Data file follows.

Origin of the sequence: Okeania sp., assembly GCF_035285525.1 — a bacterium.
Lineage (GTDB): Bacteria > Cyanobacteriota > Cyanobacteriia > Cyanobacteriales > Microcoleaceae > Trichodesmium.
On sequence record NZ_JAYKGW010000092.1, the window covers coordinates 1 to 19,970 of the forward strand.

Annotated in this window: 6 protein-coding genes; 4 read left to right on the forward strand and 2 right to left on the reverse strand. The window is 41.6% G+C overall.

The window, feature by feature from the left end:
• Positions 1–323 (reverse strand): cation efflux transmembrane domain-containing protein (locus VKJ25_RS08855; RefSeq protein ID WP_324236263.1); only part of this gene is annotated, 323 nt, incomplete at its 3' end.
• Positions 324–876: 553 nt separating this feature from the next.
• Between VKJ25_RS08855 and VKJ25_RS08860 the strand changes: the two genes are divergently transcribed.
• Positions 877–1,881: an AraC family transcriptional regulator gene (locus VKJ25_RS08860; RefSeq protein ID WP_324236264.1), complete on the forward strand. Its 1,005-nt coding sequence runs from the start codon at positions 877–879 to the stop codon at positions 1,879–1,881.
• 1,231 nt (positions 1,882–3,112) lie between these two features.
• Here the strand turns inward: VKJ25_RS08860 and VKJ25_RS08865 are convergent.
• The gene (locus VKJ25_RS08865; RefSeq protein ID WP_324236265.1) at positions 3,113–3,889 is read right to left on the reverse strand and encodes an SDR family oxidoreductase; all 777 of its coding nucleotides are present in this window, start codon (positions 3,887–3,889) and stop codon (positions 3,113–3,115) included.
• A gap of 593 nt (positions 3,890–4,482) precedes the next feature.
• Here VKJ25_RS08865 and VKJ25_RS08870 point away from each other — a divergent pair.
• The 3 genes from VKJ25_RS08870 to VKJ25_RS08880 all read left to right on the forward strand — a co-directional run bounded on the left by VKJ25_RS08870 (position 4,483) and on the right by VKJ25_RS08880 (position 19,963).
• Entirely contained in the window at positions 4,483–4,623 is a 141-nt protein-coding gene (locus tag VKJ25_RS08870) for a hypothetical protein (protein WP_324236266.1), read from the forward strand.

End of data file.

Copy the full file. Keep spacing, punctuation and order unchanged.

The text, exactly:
Origin of the sequence: Okeania sp., assembly GCF_035285525.1 — a bacterium.
Lineage (GTDB): Bacteria > Cyanobacteriota > Cyanobacteriia > Cyanobacteriales > Microcoleaceae > Trichodesmium.
On sequence record NZ_JAYKGW010000092.1, the window covers coordinates 1 to 19,970 of the forward strand.

Annotated in this window: 6 protein-coding genes; 4 read left to right on the forward strand and 2 right to left on the reverse strand. The window is 41.6% G+C overall.

The window, feature by feature from the left end:
• Positions 1–323 (reverse strand): cation efflux transmembrane domain-containing protein (locus VKJ25_RS08855; RefSeq protein ID WP_324236263.1); only part of this gene is annotated, 323 nt, incomplete at its 3' end.
• Positions 324–876: 553 nt separating this feature from the next.
• Between VKJ25_RS08855 and VKJ25_RS08860 the strand changes: the two genes are divergently transcribed.
• Positions 877–1,881: an AraC family transcriptional regulator gene (locus VKJ25_RS08860; RefSeq protein ID WP_324236264.1), complete on the forward strand. Its 1,005-nt coding sequence runs from the start codon at positions 877–879 to the stop codon at positions 1,879–1,881.
• 1,231 nt (positions 1,882–3,112) lie between these two features.
• Here the strand turns inward: VKJ25_RS08860 and VKJ25_RS08865 are convergent.
• The gene (locus VKJ25_RS08865; RefSeq protein ID WP_324236265.1) at positions 3,113–3,889 is read right to left on the reverse strand and encodes an SDR family oxidoreductase; all 777 of its coding nucleotides are present in this window, start codon (positions 3,887–3,889) and stop codon (positions 3,113–3,115) included.
• A gap of 593 nt (positions 3,890–4,482) precedes the next feature.
• Here VKJ25_RS08865 and VKJ25_RS08870 point away from each other — a divergent pair.
• The 3 genes from VKJ25_RS08870 to VKJ25_RS08880 all read left to right on the forward strand — a co-directional run bounded on the left by VKJ25_RS08870 (position 4,483) and on the right by VKJ25_RS08880 (position 19,963).
• Entirely contained in the window at positions 4,483–4,623 is a 141-nt protein-coding gene (locus tag VKJ25_RS08870) for a hypothetical protein (protein WP_324236266.1), read from the forward strand.